Few people would characterize the popular and influential microblogging service Twitter as "secure." Hack attacks on Twitter, and Twitter users, appear to be increasing (latest: Twitter hit with "Don't Click" clickjacking attack).
There are two potential security issues currently plaguing the popular social network: the popular use of link shorteners like TinyURL that lead users to unknown destinations, and a single login system that some hope will be fixed with the arrival of OAuth.
Don't click on that link!
Whenever I see an interesting tweet followed by a TinyURL link, I click it. I'll admit it. I don't even consider the ramifications of my actions and often, I'm surprised by where I go.
But I don't think I'm alone. TinyURL is the most common link you'll see on Twitter, but it's also one of the easiest ways for a malicious user to expose you to issues ranging from phishing scams to malware installs.
Luckily, Twitter is aware of this issue, and according to its co-founder, Biz Stone, the company is working on ways to make linking safer on the site.
"User security is absolutely a concern and we're working to make the interface safer in that regard," Stone told ZDNet blogger Jennifer Leggio. "We are looking into other ways to display shared links, for example noting whether a link goes to a picture or a video or some other media element. While more a feature, this could help in addressing some of the risk with the URL redirection."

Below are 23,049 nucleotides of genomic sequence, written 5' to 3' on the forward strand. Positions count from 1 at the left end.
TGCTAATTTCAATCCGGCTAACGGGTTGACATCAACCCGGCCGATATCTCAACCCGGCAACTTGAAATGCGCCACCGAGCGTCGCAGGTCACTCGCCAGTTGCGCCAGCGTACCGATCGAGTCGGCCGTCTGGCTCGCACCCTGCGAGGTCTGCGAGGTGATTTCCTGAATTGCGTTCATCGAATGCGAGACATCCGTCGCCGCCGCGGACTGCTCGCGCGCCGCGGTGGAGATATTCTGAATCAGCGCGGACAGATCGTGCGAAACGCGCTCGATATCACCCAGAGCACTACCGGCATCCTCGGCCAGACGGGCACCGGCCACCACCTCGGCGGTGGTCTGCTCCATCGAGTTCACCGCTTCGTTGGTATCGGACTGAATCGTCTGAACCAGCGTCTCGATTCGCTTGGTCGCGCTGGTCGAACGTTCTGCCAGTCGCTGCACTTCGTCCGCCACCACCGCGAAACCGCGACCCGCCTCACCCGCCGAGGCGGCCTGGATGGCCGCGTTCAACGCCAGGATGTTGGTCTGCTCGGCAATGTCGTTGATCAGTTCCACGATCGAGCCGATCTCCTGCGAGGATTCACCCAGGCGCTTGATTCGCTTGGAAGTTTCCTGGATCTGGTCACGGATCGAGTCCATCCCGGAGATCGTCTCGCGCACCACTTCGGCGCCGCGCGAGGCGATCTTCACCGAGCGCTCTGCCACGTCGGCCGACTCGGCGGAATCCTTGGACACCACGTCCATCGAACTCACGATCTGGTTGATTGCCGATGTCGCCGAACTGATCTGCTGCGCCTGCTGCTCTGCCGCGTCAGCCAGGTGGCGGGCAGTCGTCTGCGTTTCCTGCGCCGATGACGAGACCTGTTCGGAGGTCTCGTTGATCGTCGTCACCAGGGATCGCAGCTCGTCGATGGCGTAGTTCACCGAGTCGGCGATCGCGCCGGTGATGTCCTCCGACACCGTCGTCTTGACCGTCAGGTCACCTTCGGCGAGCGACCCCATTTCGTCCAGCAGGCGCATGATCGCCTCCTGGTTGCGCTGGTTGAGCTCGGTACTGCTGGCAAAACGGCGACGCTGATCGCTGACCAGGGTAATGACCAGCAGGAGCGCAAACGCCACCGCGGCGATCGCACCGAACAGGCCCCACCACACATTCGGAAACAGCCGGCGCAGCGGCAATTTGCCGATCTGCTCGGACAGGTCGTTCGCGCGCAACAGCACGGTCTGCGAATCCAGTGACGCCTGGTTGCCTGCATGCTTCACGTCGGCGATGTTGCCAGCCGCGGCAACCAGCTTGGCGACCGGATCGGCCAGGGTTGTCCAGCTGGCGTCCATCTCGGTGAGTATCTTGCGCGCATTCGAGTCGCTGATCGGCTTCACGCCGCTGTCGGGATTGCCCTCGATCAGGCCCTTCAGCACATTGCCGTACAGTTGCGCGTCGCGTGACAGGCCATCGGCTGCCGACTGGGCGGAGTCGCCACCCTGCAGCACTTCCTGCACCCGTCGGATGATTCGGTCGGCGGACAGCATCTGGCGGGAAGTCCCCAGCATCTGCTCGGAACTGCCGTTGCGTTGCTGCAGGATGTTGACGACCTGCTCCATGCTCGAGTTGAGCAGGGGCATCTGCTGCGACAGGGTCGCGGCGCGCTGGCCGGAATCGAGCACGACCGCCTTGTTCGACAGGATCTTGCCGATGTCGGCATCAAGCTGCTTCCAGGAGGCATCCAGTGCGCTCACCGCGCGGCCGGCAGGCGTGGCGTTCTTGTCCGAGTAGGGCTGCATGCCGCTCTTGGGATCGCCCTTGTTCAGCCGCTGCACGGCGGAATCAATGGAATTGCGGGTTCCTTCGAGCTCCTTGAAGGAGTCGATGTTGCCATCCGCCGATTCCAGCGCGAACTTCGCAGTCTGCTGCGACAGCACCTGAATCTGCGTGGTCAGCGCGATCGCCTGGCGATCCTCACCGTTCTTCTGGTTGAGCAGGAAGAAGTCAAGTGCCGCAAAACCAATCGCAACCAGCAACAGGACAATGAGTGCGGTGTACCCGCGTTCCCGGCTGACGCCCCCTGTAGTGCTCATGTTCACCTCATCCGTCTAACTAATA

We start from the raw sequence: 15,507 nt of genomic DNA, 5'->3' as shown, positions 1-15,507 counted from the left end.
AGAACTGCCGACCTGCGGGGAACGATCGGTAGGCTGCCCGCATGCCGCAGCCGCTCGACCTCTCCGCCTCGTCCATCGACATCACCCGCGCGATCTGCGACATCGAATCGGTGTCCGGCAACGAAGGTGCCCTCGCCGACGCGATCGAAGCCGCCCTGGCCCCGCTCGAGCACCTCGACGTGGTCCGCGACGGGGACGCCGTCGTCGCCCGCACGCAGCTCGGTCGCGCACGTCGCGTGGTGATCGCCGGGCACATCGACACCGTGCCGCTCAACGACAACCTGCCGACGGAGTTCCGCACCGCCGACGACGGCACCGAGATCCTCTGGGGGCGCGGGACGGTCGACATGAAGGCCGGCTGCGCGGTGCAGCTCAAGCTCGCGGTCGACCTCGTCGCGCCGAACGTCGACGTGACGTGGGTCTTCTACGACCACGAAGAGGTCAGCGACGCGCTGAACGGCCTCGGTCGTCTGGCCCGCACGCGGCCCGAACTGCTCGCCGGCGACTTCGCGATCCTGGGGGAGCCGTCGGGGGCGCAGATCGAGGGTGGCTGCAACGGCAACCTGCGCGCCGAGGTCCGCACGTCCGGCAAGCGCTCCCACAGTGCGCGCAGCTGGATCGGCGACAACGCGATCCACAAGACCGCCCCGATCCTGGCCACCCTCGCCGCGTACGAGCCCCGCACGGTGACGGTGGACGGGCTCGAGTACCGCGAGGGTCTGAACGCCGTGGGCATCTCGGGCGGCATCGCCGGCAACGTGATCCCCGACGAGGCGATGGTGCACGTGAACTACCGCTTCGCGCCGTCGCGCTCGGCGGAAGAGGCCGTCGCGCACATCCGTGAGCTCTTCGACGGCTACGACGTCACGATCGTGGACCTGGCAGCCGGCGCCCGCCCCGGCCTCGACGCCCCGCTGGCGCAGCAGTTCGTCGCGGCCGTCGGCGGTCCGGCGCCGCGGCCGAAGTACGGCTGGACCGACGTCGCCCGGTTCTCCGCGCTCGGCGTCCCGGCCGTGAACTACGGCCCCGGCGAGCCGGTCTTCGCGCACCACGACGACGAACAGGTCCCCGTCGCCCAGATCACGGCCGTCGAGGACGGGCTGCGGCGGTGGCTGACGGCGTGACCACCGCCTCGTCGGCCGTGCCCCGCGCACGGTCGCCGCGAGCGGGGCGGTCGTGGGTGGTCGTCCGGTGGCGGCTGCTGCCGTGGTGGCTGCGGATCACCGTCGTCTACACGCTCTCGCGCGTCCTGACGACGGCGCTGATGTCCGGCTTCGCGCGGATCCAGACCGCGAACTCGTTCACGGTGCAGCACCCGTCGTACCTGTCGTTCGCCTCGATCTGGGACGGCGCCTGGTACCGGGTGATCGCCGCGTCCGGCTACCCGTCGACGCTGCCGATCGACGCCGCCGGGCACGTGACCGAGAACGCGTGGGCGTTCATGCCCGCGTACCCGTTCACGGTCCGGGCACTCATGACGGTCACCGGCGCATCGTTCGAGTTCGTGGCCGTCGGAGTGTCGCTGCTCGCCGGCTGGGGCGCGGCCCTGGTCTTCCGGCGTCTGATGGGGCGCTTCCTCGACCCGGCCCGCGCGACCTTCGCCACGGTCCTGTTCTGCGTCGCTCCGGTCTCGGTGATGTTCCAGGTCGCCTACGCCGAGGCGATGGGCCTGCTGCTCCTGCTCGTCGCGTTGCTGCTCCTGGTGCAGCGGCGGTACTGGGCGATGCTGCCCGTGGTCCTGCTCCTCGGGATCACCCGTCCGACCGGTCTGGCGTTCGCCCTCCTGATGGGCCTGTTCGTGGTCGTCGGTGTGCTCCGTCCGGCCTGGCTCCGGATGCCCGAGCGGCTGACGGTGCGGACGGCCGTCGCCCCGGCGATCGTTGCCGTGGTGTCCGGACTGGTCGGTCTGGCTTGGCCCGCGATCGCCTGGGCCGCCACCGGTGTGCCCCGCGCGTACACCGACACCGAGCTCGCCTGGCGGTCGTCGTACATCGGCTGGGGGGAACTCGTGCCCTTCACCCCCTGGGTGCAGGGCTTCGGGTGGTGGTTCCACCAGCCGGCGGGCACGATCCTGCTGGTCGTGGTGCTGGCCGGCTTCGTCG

Ginx, a new third-party service (which ironically requires your Twitter login credential to function; see next section), automatically expands shortened URLs before you click on them.
But what about stopping the use of TinyURL, Bit.ly, and other link-shortening services altogether? So far, Twitter has not indicated that it wants to do that and, as some security experts claim, it shouldn't consider that option.
Peter Gregory, a professional security expert and blogger at the Securitas Operandi blog, said he believes TinyURL use "basically comes down to trust: do you trust the source of the link, or is the creator of the link luring you into visiting a malicious Web site that will attempt to implant malware on your computer?"
Last year, TinyURL introduced a major improvement to the service that anyone using Twitter should use: a preview feature.
TinyURL's preview feature doesn't require registration and instead asks to place a cookie on your machine. Once you surf to the company's preview page, it asks if you want to enable a TinyURL preview. If so, you only need to click the link on the site and from that moment forward, any TinyURL link you click in Twitter or elsewhere across the Web won't immediately send you to the destination site. Instead, you will be redirected to a TinyURL preview page that allows you to examine the link and decide if you want to go to the respective page.
Bit.ly, another URL-shortening service, provides a Firefox plug-in that allows you to preview links. With both solutions running, the risk of being redirected to a malicious site should be cut down considerably, though not eliminated--nothing in link security is a sure thing.